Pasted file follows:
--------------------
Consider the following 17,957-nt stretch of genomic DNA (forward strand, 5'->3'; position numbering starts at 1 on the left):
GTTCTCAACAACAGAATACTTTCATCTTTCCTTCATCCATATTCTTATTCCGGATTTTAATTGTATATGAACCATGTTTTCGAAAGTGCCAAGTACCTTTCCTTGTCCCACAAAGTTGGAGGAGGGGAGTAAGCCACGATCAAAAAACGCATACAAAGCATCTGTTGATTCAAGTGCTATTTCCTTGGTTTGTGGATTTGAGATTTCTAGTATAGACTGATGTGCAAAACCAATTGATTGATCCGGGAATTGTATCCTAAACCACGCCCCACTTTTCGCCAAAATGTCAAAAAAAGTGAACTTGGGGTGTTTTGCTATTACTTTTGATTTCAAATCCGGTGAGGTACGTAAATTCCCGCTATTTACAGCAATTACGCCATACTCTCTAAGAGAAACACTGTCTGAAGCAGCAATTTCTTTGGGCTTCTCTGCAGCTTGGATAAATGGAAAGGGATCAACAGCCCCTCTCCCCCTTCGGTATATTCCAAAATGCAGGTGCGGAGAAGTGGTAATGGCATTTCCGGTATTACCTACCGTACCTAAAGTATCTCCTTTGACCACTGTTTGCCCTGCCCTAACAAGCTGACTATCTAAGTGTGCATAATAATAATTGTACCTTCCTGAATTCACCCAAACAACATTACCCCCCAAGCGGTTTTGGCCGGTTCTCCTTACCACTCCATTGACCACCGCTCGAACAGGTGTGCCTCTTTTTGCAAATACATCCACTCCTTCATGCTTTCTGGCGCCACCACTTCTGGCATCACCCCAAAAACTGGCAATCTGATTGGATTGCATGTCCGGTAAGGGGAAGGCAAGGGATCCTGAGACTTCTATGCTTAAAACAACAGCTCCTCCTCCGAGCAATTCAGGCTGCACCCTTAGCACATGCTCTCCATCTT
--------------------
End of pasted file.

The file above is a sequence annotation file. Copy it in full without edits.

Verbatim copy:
Consider the following 17,957-nt stretch of genomic DNA (forward strand, 5'->3'; position numbering starts at 1 on the left):
GTTCTCAACAACAGAATACTTTCATCTTTCCTTCATCCATATTCTTATTCCGGATTTTAATTGTATATGAACCATGTTTTCGAAAGTGCCAAGTACCTTTCCTTGTCCCACAAAGTTGGAGGAGGGGAGTAAGCCACGATCAAAAAACGCATACAAAGCATCTGTTGATTCAAGTGCTATTTCCTTGGTTTGTGGATTTGAGATTTCTAGTATAGACTGATGTGCAAAACCAATTGATTGATCCGGGAATTGTATCCTAAACCACGCCCCACTTTTCGCCAAAATGTCAAAAAAAGTGAACTTGGGGTGTTTTGCTATTACTTTTGATTTCAAATCCGGTGAGGTACGTAAATTCCCGCTATTTACAGCAATTACGCCATACTCTCTAAGAGAAACACTGTCTGAAGCAGCAATTTCTTTGGGCTTCTCTGCAGCTTGGATAAATGGAAAGGGATCAACAGCCCCTCTCCCCCTTCGGTATATTCCAAAATGCAGGTGCGGAGAAGTGGTAATGGCATTTCCGGTATTACCTACCGTACCTAAAGTATCTCCTTTGACCACTGTTTGCCCTGCCCTAACAAGCTGACTATCTAAGTGTGCATAATAATAATTGTACCTTCCTGAATTCACCCAAACAACATTACCCCCCAAGCGGTTTTGGCCGGTTCTCCTTACCACTCCATTGACCACCGCTCGAACAGGTGTGCCTCTTTTTGCAAATACATCCACTCCTTCATGCTTTCTGGCGCCACCACTTCTGGCATCACCCCAAAAACTGGCAATCTGATTGGATTGCATGTCCGGTAAGGGGAAGGCAAGGGATCCTGAGACTTCTATGCTTAAAACAACAGCTCCTCCTCCGAGCAATTCAGGCTGCACCCTTAGCACATGCTCTCCATCTT